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Thumbs Down: Roger Ebert, Legendary Film Critic Dies at 70

BY ERICK FERNANDEZ|

Legendary Film Critic Roger Ebert faced death with bravery, sharing his voice with readers until the end, even when he none.
Legendary Film Critic Roger Ebert faced death with bravery, sharing his voice with readers until the end, even when he none.

“Los Amantes Pasejeros (I’m So Excited),” the latest film to be directed by Spanish filmmaker Pedro Almodovar, is set to release on June 28th. As a cinephile, this causes some sort of delirium within me. Soon, the reviews will start pouring in, and the reviews are the first things I read before I go see movies. The problem is, the best critic is no longer with us; the man I came to first to verify the greatness of a film is no longer with us. Roger Ebert, the legendary film critic that worked for the Chicago Sun-Times passed away from a long battle with cancer on Thursday April 4, 2013.

I was in the cafeteria when I read the news alert from my phone. It was hard to believe and saddening at the same time. I had forgotten about the North Korea dilemma at that moment and all I could think about is how much he had inspired me. I have studied film for a long time and Roger Ebert had a place in my heart as my go-to guy when debating whether to watch a film. It was simple; thumbs up meant I would pay the hefty $13.50 for a ticket, thumbs down meant I would avoid it. It was a simple system that Roger Ebert created and one that would stick with moviegoers for years to come. His reviews had personality and drew from his life experiences, which made them relatable to every film enthusiast.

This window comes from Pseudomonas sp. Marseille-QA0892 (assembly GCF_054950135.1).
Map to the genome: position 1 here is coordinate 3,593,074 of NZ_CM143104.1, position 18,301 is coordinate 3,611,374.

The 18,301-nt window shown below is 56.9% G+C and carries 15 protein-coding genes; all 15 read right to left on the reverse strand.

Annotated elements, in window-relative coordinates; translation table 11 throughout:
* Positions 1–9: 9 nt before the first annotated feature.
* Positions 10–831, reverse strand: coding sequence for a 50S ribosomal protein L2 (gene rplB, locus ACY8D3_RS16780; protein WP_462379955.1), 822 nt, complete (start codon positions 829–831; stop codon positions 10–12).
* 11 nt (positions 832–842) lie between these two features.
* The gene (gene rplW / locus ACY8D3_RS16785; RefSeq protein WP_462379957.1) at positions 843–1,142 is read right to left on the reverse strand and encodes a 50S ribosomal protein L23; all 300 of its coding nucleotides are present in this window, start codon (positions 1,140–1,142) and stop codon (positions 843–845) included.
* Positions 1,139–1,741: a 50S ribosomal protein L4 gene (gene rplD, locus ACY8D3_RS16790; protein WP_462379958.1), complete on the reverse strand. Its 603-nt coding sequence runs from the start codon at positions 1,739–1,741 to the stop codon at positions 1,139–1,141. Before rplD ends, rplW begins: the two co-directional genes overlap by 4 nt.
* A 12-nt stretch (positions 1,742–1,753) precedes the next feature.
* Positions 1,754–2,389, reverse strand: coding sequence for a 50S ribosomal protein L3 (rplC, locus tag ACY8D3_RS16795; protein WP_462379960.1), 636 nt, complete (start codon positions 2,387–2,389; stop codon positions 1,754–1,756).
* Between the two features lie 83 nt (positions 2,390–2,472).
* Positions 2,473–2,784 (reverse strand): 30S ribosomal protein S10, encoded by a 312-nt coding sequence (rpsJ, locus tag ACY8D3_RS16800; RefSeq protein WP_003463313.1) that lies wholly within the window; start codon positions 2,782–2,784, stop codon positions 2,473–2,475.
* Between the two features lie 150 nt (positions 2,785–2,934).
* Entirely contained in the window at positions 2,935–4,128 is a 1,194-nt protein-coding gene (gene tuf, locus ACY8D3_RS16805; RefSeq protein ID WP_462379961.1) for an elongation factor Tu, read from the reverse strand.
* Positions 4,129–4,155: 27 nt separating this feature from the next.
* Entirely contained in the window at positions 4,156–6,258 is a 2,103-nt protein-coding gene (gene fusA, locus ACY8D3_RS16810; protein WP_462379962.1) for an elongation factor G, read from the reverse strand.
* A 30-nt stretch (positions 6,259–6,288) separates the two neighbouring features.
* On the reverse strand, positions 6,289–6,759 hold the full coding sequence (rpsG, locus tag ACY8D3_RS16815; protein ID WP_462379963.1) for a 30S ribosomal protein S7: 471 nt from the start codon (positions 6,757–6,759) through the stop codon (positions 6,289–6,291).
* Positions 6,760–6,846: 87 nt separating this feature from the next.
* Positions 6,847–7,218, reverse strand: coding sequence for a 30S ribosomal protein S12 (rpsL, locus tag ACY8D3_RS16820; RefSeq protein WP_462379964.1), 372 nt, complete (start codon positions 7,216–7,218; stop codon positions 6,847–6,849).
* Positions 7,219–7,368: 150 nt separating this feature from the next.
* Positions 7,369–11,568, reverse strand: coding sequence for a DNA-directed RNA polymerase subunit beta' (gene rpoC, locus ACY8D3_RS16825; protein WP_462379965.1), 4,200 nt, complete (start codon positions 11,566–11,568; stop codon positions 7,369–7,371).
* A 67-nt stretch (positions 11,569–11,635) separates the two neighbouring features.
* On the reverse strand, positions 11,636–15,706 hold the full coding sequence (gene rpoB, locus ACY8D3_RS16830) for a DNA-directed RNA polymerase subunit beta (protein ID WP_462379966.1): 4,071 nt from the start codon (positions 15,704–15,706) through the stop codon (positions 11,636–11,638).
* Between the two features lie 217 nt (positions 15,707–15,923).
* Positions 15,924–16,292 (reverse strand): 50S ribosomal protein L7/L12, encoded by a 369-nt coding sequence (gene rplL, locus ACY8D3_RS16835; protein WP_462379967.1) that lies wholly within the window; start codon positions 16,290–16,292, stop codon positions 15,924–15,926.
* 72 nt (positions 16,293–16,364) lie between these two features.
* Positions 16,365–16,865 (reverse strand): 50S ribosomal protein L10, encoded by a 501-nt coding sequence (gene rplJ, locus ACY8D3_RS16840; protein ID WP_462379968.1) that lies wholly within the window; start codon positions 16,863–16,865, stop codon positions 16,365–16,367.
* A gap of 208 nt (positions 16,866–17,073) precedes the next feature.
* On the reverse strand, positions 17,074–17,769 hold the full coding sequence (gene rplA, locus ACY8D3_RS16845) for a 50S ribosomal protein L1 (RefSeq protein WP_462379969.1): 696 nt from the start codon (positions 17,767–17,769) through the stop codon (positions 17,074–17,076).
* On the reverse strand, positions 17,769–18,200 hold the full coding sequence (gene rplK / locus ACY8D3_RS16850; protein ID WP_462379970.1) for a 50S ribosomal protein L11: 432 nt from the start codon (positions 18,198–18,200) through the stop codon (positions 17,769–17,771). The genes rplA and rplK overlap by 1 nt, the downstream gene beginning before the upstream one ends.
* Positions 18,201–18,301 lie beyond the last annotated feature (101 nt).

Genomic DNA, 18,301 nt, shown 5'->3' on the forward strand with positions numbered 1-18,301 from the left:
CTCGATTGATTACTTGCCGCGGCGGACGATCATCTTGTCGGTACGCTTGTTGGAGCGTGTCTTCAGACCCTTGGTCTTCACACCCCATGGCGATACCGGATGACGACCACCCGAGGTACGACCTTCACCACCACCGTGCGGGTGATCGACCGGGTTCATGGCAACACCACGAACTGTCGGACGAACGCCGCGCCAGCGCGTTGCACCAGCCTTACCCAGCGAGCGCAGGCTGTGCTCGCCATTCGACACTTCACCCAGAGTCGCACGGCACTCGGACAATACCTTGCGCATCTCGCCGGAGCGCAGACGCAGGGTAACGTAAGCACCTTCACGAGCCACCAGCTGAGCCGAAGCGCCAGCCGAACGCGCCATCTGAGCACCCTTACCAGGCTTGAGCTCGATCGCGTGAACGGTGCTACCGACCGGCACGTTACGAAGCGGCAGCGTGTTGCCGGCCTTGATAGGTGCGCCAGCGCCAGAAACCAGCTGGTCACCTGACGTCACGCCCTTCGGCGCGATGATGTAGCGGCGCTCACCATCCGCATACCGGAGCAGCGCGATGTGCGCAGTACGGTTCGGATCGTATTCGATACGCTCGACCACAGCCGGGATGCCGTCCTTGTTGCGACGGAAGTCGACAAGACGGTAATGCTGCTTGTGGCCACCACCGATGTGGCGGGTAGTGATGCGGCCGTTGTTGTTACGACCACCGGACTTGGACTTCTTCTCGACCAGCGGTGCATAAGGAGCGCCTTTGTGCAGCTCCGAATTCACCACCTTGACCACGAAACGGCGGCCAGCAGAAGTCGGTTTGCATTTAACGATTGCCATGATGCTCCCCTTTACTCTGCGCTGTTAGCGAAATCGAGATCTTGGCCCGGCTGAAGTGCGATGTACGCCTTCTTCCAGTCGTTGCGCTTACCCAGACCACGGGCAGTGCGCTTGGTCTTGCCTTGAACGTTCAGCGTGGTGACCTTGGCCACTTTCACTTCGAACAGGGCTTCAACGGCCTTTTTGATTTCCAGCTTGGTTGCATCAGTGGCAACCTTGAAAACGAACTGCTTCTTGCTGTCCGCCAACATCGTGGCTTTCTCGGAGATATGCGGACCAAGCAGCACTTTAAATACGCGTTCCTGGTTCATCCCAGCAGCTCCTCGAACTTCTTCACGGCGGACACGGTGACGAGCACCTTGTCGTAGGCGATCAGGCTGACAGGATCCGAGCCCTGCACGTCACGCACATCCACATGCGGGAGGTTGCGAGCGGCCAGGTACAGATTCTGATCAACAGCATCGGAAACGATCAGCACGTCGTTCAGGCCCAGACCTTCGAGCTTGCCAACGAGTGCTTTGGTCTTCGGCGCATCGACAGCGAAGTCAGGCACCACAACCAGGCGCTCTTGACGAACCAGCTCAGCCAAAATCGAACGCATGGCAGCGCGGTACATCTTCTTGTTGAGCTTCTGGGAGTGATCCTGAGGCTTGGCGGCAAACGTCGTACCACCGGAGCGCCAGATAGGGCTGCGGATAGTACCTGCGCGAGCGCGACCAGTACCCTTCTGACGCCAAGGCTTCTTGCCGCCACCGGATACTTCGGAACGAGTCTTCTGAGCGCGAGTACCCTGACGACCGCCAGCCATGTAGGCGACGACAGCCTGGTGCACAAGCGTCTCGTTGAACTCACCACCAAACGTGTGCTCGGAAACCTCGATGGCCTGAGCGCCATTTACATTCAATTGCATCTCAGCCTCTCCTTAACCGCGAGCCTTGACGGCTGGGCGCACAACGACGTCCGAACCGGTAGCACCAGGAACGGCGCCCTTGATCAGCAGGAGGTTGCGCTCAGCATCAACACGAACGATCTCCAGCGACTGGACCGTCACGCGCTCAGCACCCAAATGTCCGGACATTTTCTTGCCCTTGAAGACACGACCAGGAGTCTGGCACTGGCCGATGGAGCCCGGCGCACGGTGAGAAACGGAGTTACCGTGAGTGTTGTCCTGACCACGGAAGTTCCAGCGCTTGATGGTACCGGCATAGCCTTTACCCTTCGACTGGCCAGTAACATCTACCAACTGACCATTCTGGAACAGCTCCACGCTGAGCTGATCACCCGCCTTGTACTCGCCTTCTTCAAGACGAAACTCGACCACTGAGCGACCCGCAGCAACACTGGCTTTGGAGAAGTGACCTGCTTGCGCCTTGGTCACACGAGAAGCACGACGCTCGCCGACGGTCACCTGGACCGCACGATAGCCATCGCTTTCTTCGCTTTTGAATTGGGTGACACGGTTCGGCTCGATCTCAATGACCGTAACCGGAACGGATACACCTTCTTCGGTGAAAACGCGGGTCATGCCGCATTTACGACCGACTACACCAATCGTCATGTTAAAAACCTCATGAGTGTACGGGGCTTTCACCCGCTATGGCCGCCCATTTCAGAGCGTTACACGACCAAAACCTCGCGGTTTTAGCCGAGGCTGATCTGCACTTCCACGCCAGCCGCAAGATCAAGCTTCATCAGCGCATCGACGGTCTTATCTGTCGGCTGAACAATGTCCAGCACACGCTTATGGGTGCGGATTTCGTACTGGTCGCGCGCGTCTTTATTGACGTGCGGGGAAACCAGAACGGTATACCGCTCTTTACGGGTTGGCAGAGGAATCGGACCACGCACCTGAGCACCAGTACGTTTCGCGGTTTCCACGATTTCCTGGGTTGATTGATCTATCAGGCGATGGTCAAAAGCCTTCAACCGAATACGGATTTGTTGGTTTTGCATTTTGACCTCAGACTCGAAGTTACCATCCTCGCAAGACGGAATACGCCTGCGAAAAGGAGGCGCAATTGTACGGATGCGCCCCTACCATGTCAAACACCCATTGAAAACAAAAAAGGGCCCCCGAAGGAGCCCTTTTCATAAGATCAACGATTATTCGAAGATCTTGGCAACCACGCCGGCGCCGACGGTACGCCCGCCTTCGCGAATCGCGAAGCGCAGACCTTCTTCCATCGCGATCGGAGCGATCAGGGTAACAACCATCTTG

Another important factor was his battle. He never let the cancer get to him and was not afraid of death. He lost his bottom jaw and his ability to speak, but he never lost the ability to express his opinions about a film. He fought on and gave us genius articles. His blog at the Chicago Sun-Times had always been a gateway despite his hard battle. Word to word, a spark of excitement would spread through me like a sugar rush; whether the film was good or bad, there was always apparent passion in his words.

“I know it is coming, and I do not fear it, because I believe there is nothing on the other side of death to fear. I hope to be spared as much pain as possible on the approach path. I was perfectly content before I was born, and I think of death as the same state. What I am grateful for is the gift of intelligence, and for life, love, wonder, and laughter. You can’t say it wasn’t interesting” –Roger Ebert

Now, I go to his website, and it is full of remembrances of great people who knew him, people who appreciated his charisma and opinions, the many fans that turned to him for a certain thumbs up or thumbs down. Now that’s gone. It will be hard to see a film without his criticism. Sure, we have A.O. Scott from the New York Times, but there’s no personality—surely an aspect of human nature that Roger Ebert did not lack.

So on June 28th, when I go to see Almodovar’s latest film, I will be wondering what Ebert would have thought of the film. One thing is for certain; whatever film is being watched out there could be the worst or the best. When we spill our opinions to friends, we have two options: thumbs up or thumbs down. See you at the movies, Roger.

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